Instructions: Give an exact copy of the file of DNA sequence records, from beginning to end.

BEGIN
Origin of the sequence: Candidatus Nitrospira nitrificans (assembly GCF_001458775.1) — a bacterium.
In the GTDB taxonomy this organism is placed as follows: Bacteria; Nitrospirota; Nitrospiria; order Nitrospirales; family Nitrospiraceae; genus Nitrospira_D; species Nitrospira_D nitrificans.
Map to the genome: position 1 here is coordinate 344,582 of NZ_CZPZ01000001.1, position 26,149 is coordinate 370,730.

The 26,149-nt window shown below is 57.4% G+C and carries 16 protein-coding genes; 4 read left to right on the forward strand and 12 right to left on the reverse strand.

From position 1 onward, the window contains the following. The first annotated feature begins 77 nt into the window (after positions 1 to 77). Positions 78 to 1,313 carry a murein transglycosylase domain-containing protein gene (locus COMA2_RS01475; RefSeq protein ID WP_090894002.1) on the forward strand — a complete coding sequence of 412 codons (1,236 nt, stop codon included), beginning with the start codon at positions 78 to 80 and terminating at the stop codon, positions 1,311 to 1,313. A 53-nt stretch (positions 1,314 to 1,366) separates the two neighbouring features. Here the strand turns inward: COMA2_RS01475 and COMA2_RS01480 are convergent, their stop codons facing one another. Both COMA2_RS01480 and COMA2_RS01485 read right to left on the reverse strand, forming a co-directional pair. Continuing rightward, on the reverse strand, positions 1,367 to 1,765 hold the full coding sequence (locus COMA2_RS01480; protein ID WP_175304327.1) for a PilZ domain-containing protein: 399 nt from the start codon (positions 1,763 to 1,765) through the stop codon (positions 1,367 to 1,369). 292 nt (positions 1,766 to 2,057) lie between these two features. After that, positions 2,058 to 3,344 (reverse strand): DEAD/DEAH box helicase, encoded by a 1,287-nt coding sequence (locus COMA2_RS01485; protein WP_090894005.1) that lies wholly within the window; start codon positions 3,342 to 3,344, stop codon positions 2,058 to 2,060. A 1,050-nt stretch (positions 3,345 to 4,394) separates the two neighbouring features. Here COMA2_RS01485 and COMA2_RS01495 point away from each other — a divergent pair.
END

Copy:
Origin of the sequence: Candidatus Nitrospira nitrificans (assembly GCF_001458775.1) — a bacterium.
In the GTDB taxonomy this organism is placed as follows: Bacteria; Nitrospirota; Nitrospiria; order Nitrospirales; family Nitrospiraceae; genus Nitrospira_D; species Nitrospira_D nitrificans.
Map to the genome: position 1 here is coordinate 344,582 of NZ_CZPZ01000001.1, position 26,149 is coordinate 370,730.

The 26,149-nt window shown below is 57.4% G+C and carries 16 protein-coding genes; 4 read left to right on the forward strand and 12 right to left on the reverse strand.

From position 1 onward, the window contains the following. The first annotated feature begins 77 nt into the window (after positions 1 to 77). Positions 78 to 1,313 carry a murein transglycosylase domain-containing protein gene (locus COMA2_RS01475; RefSeq protein ID WP_090894002.1) on the forward strand — a complete coding sequence of 412 codons (1,236 nt, stop codon included), beginning with the start codon at positions 78 to 80 and terminating at the stop codon, positions 1,311 to 1,313. A 53-nt stretch (positions 1,314 to 1,366) separates the two neighbouring features. Here the strand turns inward: COMA2_RS01475 and COMA2_RS01480 are convergent, their stop codons facing one another. Both COMA2_RS01480 and COMA2_RS01485 read right to left on the reverse strand, forming a co-directional pair. Continuing rightward, on the reverse strand, positions 1,367 to 1,765 hold the full coding sequence (locus COMA2_RS01480; protein ID WP_175304327.1) for a PilZ domain-containing protein: 399 nt from the start codon (positions 1,763 to 1,765) through the stop codon (positions 1,367 to 1,369). 292 nt (positions 1,766 to 2,057) lie between these two features. After that, positions 2,058 to 3,344 (reverse strand): DEAD/DEAH box helicase, encoded by a 1,287-nt coding sequence (locus COMA2_RS01485; protein WP_090894005.1) that lies wholly within the window; start codon positions 3,342 to 3,344, stop codon positions 2,058 to 2,060. A 1,050-nt stretch (positions 3,345 to 4,394) separates the two neighbouring features. Here COMA2_RS01485 and COMA2_RS01495 point away from each other — a divergent pair.